Workshop by Yann Coppier.

This workshop focuses on music as a universal language inasmuch as sound can reach a different area of the brain than language. The psyche thinks in pictures, which implies a plasticity and elasticity that in the translation into language may lose meaning and emotive nuances. Similarly, sound is able to hold on to what we contain, which speaks to different parts of the body. We may be moved by sound and experience pictures of landscapes or moods. We do not need a translation as music does not require specific translations. If a flute describes a yearning, it does not matter which part of the world you come from. You will be able to feel it.


Yann has been instructed to invite people with a migrant background to the workshop. To this end, as the framework for the workshop, Yann decides that the participants must create music together on the spot. Since Yann does not want the workshop to focus on the migrant label, he is inviting the participants by virtue of them being musicians. Thus, this study is also about how we can look past the labels of migration, immigration, them/us and so on. By inviting musicians, Yann places the participants in the same category as himself, as he is also a musician. It becomes another point of departure for meeting each other, which means that it is the music that creates a shortcut to a person. When Cahit shares his flute play, he opens up some stories as the stories live in the instruments.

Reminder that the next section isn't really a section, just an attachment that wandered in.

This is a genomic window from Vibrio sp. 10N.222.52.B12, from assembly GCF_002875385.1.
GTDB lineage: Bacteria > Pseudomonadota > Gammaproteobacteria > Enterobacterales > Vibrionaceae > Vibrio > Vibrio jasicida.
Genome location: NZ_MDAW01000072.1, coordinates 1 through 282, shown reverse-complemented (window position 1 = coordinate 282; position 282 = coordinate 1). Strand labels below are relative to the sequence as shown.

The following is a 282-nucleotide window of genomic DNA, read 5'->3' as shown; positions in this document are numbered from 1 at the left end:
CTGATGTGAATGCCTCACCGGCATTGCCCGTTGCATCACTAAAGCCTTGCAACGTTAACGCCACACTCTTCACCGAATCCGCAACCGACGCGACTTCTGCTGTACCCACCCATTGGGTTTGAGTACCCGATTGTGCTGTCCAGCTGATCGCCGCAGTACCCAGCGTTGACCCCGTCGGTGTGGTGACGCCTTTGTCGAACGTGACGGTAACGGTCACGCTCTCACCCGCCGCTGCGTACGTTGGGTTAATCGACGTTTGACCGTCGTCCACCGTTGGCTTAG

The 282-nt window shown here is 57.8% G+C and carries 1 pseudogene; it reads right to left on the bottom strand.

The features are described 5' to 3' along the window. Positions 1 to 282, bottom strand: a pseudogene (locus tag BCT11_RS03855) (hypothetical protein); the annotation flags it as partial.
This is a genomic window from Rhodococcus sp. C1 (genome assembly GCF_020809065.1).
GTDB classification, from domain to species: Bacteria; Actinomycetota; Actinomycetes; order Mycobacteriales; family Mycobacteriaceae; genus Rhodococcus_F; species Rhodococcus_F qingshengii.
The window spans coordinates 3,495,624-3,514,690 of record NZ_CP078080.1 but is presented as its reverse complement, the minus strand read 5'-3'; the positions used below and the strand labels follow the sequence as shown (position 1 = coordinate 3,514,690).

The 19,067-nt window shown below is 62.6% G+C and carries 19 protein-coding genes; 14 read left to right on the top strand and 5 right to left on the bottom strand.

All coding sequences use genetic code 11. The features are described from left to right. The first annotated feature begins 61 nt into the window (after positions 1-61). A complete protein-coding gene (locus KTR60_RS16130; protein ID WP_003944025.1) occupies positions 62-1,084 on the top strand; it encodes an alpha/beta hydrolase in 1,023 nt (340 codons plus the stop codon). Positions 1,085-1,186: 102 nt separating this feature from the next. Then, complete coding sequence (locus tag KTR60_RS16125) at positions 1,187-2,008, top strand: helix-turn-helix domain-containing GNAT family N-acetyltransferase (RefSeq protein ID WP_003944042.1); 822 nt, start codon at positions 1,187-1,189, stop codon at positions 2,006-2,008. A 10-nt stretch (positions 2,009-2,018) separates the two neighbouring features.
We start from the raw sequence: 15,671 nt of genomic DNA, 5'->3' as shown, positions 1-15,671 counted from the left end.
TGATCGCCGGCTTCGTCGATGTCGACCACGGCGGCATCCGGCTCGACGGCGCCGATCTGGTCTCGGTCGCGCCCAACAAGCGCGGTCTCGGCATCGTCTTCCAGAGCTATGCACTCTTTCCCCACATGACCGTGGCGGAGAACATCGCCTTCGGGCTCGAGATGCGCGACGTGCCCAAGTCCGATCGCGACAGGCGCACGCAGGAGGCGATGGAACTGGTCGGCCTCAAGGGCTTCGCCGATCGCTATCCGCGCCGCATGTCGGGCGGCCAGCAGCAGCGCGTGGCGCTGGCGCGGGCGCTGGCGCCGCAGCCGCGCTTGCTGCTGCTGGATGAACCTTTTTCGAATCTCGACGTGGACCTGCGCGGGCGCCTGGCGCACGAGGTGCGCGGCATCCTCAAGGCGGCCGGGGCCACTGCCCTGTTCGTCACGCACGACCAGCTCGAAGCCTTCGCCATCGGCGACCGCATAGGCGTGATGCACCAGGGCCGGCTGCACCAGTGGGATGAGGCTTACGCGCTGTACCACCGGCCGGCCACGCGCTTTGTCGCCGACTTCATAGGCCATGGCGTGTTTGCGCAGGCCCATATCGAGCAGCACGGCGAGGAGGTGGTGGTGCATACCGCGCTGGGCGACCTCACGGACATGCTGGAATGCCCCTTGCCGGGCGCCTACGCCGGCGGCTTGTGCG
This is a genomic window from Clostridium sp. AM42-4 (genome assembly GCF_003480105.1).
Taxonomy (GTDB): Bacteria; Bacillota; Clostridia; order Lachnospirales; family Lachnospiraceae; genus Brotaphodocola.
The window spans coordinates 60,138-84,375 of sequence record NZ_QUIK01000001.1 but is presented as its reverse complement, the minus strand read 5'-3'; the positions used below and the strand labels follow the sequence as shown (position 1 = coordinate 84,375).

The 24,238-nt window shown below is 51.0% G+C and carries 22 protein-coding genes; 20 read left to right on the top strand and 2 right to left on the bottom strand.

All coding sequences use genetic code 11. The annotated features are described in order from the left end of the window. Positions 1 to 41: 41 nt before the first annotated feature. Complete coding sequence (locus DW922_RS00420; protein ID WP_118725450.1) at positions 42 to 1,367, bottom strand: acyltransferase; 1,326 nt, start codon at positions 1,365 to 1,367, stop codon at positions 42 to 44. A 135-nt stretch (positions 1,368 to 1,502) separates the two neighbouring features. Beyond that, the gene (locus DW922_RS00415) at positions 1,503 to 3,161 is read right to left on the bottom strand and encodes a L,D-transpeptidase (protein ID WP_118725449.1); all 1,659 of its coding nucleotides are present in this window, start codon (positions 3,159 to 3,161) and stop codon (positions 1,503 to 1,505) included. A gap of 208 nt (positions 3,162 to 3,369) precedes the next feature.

During this workshop, Yann worked with a missing centre in relation to the sound. Instead, there was a lot of positions where you could experience the sound differently. The circular and explorative are part of Yann's own artistic work. Because Yann has not created a centre, he makes the audience move around in the sound to experience it in different ways – according to the persons’ current position. Because the sound is circular, you move accordingly. Thus, as you move around in this space, you will be curious to understand the different positions in the space.


Yann is preoccupied with decentralising the music, which may be compared to Artistic Response as a method that strives to remove a central figure. This makes it more inclusive for people in minority positions. Thus, it is about power and who possesses the power. In that lies a dream or ambition to decentralise management, control and power in relation to what takes place in the community. I find that today, the power is far removed from the people. One might dream of the power returning to the people, which are some of the reflections that this workshop may spur.